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Hi; please, I would like a philosophy professor to answer this question for me: is religion an ideology? And if it's not, then what is the difference? Thank you

An ideology or politically organizing world view doesn't have to be about God, so ideology and religion are not the same thing. Is religion a false view that organizes society? (This is Mannheim's "particular" conception of ideology.) Well, you might think so, but you would then have to think that religion is false. You could study religion under the "general" conception, in which it "arises out of life conditions", but it seems to me that a religious person might not disagree with that, provided that "life conditions" is understood sufficiently deeply.

Hello my question is about the Kalam Cosmological Argument. I personally do agree with the premises and the conclusion, however a person on youtube said that you cannot say that an infinite regress does not make sense but an infinite being does. So my questions are what is the difference between an infinite regress and an infinite being, can you say they are both absurd? Does an infinite being make sense?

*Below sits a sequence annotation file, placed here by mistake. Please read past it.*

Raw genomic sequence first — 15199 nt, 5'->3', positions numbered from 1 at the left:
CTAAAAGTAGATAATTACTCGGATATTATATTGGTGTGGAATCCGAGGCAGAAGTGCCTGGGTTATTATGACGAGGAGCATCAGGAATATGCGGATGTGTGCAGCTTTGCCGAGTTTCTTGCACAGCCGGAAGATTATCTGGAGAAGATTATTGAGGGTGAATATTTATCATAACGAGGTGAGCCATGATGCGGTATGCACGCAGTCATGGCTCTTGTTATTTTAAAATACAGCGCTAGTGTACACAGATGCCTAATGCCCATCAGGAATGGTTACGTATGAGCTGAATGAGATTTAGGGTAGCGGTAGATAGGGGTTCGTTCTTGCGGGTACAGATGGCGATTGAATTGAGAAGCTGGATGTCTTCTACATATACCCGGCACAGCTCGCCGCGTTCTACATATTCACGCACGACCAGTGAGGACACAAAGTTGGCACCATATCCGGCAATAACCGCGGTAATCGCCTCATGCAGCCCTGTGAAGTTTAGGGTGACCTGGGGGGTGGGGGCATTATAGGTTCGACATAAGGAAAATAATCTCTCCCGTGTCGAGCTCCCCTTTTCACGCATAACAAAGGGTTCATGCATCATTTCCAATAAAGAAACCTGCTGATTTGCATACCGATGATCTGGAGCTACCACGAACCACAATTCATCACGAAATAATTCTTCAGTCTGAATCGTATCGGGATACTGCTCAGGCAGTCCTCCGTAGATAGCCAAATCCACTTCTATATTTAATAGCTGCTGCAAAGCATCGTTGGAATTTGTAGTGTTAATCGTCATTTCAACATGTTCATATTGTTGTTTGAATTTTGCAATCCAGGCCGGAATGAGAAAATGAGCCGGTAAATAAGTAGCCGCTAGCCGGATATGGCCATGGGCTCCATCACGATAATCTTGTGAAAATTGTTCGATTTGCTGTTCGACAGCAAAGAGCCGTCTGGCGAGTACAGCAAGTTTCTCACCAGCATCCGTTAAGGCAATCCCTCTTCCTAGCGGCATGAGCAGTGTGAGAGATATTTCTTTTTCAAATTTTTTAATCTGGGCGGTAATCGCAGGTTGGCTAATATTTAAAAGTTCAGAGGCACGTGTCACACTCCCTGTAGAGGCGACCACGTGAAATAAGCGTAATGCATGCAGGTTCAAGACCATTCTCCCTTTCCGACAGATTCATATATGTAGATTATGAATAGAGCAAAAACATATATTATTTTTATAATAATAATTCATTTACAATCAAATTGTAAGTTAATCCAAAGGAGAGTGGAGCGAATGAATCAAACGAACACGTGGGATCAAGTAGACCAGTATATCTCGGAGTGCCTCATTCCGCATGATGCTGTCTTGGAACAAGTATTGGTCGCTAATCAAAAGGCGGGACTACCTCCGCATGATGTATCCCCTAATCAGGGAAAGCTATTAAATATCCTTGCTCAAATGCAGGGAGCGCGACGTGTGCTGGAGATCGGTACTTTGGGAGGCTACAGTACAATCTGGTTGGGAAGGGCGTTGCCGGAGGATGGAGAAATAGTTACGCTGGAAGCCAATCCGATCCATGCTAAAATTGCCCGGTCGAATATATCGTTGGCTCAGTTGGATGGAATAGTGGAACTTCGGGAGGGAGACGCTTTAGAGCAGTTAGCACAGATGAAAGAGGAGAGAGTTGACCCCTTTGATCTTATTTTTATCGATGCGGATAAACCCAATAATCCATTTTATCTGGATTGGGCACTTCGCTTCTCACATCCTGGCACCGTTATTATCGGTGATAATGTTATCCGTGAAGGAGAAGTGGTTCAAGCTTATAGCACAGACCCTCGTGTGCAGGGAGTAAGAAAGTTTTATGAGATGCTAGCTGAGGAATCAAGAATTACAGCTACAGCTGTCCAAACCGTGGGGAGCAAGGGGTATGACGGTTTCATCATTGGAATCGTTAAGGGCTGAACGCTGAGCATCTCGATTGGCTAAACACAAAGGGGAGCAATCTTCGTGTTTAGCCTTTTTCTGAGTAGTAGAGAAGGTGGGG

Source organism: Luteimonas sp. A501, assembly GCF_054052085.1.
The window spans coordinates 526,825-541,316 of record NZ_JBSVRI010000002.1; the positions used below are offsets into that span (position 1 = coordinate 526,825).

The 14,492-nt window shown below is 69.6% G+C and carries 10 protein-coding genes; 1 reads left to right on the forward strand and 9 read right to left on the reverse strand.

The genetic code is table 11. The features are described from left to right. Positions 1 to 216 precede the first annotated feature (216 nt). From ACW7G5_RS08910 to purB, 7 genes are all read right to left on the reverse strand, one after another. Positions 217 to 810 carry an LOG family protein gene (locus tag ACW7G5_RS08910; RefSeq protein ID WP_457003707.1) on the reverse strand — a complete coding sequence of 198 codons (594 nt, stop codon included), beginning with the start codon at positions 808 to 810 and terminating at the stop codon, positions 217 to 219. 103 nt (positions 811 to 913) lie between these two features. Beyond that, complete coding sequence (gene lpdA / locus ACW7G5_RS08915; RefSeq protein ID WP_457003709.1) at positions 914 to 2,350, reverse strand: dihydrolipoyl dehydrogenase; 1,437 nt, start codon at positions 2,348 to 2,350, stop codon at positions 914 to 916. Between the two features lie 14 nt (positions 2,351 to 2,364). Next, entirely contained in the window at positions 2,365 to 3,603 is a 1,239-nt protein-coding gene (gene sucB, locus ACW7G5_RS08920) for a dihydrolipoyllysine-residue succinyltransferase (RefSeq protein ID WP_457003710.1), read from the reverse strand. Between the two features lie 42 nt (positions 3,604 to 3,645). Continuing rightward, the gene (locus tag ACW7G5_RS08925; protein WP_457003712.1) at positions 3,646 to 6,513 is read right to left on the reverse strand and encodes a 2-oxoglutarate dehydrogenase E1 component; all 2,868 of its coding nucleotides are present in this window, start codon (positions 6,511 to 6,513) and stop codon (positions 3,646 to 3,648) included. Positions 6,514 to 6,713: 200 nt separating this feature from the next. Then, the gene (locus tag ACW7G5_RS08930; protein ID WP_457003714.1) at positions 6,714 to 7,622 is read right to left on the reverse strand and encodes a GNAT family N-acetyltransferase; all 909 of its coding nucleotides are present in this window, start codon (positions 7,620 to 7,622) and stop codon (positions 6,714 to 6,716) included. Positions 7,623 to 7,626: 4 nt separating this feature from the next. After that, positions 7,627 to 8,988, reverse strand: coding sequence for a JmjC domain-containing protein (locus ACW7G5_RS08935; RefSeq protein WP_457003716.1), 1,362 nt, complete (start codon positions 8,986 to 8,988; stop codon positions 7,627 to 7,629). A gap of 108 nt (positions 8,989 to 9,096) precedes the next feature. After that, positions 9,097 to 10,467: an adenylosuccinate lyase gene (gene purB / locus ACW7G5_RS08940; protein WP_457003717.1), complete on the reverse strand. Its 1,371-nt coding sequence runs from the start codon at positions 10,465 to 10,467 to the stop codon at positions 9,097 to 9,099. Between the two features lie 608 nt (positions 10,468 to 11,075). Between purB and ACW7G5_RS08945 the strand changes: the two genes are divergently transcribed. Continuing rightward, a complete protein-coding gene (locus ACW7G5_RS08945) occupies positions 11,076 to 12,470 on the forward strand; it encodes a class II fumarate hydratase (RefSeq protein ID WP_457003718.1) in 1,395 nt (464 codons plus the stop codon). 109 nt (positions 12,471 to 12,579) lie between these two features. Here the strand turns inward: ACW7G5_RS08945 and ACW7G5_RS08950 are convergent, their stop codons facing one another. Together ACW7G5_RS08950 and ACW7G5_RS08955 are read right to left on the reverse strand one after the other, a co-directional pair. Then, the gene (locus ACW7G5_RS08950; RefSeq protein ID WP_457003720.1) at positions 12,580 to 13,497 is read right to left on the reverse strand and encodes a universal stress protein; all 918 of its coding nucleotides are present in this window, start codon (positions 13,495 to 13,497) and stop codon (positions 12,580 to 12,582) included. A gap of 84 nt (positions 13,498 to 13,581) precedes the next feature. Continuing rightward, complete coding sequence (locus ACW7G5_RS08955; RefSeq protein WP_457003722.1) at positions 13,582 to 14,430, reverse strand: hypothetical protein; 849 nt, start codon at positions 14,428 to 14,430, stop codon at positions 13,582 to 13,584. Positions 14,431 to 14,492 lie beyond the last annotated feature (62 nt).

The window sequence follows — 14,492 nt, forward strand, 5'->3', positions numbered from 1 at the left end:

There doesn't seem to be any reason to say that an infinite regress "does not make sense" but that an infinite being does. There exist infinite progressions of things, particularly in mathematics. Can there be an infinity of real things? Or of physical things? Or of instants in time? Plainly different arguments are needed in each case, since at least on a Platonist view numbers are real if not physical. So some "regresses" or progressions or series or sequences do "make sense" and others don't. Now what about an infinite being? I suppose the question here is as always what is meant. Could there be a being infinite in wisdom, for example, or infinite in power, and so forth? There seems no obvious reason why not. Would an infinite being, in this sense, occupy the entire physical universe? Well, only if the being is physical and the universe is infinite in extent. But only a very few theologies have a physical or "corporeal" God, Hobbes' for example. So it seems that the standard conception in which God has...